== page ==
Available soon from Springer and can be pre-ordered from your favorite book vendor.
What has philosophy ever done for nursing anyway?
Abstracts are now being accepted for the 25th Nursing Philosophy Conference, August 17-19, 2022, in Irvine, California, USA
Abstract submission deadline: March 30, 2022
All abstracts should be between 300-500 words. While they do not need to be structured, they need to articulate the ideas/argument in a logical and concise manner. Abstracts must meet criteria for one of the conference abstract themes listed below:
- Emerging philosophical issues in nursing
- Philosophy and decolonization/anti-racism in nursing
- Nursing philosophy; perspectives from across the globe
- How/is philosophy relevant to nursing
- The relation of philosophy and ethics/politics in/for nursing
- Rethinking nursing philosophy/theory “classics” in/for nursing philosophy
- Thinking the new in nursing philosophy
- General nursing philosophy (other than above)
Authors may submit for a podium or poster session.
Authors may also submit for a panel session. Panels are 90 minutes in length and should have three panelists and one chair who moderates the session. Panels begin with the delivery of a brief overview of the panel session theme by the chair. This is followed by the 3 presentations, and then a moderated Q&A discussion. For the panel, each abstract should be between 300-500 words. They do not need to include structured headings. The “overview abstract” should delineate the theme of the panel session, its relevance to the conference theme, and briefly describe the contents of the 3 ‘content’ abstracts. The 3 content abstracts need to each articulate an idea/argument in a logical and concise manner. The conference abstract review committee will give preference to panel submissions that focus on the conference themes, are cohesive across all abstracts, and show logical rigor across all abstracts. If the panel session submission is accepted, all presenters listed in the panel description will be required to register for the conference and to participate in the session.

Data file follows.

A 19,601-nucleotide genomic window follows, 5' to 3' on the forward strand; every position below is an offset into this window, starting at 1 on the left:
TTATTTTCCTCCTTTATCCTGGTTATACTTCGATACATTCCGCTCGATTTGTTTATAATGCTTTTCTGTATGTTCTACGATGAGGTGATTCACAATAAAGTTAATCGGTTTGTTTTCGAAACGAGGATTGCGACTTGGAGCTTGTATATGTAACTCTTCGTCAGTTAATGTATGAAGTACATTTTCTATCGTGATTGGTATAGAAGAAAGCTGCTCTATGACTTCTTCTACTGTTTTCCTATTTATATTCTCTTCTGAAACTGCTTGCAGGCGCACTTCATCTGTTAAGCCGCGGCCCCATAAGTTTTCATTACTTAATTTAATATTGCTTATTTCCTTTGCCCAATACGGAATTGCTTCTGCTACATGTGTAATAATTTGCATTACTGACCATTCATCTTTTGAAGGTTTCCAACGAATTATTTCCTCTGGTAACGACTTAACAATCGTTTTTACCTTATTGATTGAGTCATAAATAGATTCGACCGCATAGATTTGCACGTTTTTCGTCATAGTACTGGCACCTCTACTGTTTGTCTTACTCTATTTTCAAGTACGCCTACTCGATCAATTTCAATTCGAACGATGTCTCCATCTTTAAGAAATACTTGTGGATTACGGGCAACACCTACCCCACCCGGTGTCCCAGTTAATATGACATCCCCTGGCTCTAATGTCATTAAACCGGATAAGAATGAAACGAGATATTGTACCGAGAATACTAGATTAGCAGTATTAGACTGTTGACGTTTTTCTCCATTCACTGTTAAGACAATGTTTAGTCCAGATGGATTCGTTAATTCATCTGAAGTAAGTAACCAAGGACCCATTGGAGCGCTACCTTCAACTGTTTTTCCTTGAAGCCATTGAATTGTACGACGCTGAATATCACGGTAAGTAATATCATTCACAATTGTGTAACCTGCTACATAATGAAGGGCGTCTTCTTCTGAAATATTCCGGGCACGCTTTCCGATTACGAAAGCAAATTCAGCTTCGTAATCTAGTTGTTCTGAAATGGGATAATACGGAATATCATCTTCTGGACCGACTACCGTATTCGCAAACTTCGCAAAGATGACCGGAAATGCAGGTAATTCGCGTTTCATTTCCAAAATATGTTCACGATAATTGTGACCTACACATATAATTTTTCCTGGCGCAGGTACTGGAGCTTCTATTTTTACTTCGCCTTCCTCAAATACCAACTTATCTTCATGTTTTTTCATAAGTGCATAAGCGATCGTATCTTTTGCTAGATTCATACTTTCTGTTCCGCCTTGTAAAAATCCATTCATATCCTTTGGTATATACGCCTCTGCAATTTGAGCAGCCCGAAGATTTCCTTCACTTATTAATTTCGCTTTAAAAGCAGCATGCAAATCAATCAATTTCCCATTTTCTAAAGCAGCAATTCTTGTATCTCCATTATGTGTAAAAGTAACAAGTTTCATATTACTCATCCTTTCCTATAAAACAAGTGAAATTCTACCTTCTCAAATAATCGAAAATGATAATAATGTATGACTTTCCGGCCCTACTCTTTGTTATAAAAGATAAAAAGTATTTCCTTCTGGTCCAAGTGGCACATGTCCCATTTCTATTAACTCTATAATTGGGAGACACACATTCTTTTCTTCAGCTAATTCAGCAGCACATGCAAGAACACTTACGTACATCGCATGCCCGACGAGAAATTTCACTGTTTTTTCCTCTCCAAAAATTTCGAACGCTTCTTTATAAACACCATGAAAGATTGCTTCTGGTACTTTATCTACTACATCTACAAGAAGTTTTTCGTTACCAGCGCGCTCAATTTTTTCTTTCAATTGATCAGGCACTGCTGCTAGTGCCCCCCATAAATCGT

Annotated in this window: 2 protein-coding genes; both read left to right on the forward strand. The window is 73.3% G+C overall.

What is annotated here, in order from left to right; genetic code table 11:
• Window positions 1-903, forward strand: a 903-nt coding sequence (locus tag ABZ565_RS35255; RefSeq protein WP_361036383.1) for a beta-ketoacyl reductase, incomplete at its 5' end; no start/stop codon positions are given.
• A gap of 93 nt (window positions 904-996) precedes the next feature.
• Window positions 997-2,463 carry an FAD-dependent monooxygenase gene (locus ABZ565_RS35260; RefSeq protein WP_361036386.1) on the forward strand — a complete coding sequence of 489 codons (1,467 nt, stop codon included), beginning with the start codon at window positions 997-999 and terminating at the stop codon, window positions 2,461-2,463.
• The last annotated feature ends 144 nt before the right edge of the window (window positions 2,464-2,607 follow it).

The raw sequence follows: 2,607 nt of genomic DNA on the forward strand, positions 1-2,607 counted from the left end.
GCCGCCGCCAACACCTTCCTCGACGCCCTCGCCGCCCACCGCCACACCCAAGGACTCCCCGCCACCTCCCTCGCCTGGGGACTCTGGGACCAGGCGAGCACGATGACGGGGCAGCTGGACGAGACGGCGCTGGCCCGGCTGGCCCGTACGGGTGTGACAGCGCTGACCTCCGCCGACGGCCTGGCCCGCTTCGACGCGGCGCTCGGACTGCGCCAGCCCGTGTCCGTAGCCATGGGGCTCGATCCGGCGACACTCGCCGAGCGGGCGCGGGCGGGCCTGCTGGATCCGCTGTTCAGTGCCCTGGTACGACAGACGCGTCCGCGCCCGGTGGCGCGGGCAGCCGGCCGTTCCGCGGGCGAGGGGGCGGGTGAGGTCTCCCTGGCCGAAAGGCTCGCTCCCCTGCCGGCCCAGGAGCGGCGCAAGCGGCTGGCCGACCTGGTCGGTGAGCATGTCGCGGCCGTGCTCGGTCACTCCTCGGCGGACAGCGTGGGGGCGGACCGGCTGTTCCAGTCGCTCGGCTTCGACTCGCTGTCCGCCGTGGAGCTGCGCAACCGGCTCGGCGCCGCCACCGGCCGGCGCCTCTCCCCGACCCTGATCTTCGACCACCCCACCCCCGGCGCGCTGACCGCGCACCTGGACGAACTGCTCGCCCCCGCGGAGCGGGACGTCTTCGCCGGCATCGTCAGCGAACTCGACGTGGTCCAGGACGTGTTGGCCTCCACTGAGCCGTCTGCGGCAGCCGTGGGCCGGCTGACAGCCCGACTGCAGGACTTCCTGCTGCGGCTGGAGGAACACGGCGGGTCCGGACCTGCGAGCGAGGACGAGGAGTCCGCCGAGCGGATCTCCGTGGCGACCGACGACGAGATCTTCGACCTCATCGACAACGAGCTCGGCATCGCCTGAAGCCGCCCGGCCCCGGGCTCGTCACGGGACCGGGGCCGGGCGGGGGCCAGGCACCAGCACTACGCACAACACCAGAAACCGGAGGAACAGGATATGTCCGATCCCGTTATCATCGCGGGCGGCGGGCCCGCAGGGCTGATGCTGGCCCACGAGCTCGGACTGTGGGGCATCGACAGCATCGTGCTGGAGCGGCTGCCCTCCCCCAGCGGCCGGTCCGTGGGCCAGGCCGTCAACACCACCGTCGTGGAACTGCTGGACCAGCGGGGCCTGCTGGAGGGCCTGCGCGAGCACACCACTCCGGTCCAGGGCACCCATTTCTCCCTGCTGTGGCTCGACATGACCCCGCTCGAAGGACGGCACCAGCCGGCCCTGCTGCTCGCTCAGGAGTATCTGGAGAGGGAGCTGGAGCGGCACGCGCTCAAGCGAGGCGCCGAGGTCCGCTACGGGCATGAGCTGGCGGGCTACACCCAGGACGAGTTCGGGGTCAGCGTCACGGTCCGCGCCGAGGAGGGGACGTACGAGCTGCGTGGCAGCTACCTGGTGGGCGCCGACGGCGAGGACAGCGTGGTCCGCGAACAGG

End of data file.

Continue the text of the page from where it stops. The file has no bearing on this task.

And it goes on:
Sponsored by the UCI Sue & Bill Gross School of Nursing Center for Nursing Philosophy in association with the International Philosophy of Nursing Society (IPONS)
FRIDAY MARCH 25, 2022
2-3:30pm California USA, 4-5:30pm Chía Colombia, 6-7:30pm Belo Horizonte
Brazil, 10-11:30pm Netherlands, 8-9:30am (3/26) Sydney Australia
Speaker panel featuring:
- Meiriele Tavares Araujo RN MSN PhD | Professor | Department of Applied Nursing | Schoolof Nursing | Federal University of Minas Gerais, Brazil
- Rochelle Einboden RN PhD | Lecturer | Faculty of Medicine and Health | Susan Wakil Schoolof Nursing and Midwifery | University of Sydney, Australia
- María Elisa Moreno Fergusson BSN DNS | Profesora Titular & Directora programa de Doctorado en Enfermería |Facultad de Enfermería y Rehabilitación | Universidad de La Sabana, Colombia
Sponsored by IPONS in conjunction with the UCI Center for Nursing Philosophy